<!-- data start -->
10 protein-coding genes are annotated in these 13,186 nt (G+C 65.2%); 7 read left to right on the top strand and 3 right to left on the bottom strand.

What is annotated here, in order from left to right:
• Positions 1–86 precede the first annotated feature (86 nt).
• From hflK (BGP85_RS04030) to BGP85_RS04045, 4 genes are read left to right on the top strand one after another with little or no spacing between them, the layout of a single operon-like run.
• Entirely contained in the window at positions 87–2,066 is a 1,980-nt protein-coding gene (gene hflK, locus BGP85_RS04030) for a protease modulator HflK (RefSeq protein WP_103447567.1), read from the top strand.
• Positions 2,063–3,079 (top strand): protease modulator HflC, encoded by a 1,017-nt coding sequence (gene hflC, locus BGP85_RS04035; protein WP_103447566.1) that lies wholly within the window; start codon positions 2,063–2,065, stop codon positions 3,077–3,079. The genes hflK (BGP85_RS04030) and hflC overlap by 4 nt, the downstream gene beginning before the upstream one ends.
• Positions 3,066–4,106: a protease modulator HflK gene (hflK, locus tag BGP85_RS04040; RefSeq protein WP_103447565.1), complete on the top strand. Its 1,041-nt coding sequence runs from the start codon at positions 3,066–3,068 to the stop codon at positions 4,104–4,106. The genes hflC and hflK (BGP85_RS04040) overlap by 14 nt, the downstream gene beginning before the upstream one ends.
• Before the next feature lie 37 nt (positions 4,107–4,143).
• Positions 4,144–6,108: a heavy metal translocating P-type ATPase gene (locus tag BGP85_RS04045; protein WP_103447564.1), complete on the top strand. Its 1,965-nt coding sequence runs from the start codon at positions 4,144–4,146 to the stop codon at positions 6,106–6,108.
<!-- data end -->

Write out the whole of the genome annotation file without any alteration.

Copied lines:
10 protein-coding genes are annotated in these 13,186 nt (G+C 65.2%); 7 read left to right on the top strand and 3 right to left on the bottom strand.

What is annotated here, in order from left to right:
• Positions 1–86 precede the first annotated feature (86 nt).
• From hflK (BGP85_RS04030) to BGP85_RS04045, 4 genes are read left to right on the top strand one after another with little or no spacing between them, the layout of a single operon-like run.
• Entirely contained in the window at positions 87–2,066 is a 1,980-nt protein-coding gene (gene hflK, locus BGP85_RS04030) for a protease modulator HflK (RefSeq protein WP_103447567.1), read from the top strand.
• Positions 2,063–3,079 (top strand): protease modulator HflC, encoded by a 1,017-nt coding sequence (gene hflC, locus BGP85_RS04035; protein WP_103447566.1) that lies wholly within the window; start codon positions 2,063–2,065, stop codon positions 3,077–3,079. The genes hflK (BGP85_RS04030) and hflC overlap by 4 nt, the downstream gene beginning before the upstream one ends.
• Positions 3,066–4,106: a protease modulator HflK gene (hflK, locus tag BGP85_RS04040; RefSeq protein WP_103447565.1), complete on the top strand. Its 1,041-nt coding sequence runs from the start codon at positions 3,066–3,068 to the stop codon at positions 4,104–4,106. The genes hflC and hflK (BGP85_RS04040) overlap by 14 nt, the downstream gene beginning before the upstream one ends.
• Before the next feature lie 37 nt (positions 4,107–4,143).
• Positions 4,144–6,108: a heavy metal translocating P-type ATPase gene (locus tag BGP85_RS04045; protein WP_103447564.1), complete on the top strand. Its 1,965-nt coding sequence runs from the start codon at positions 4,144–4,146 to the stop codon at positions 6,106–6,108.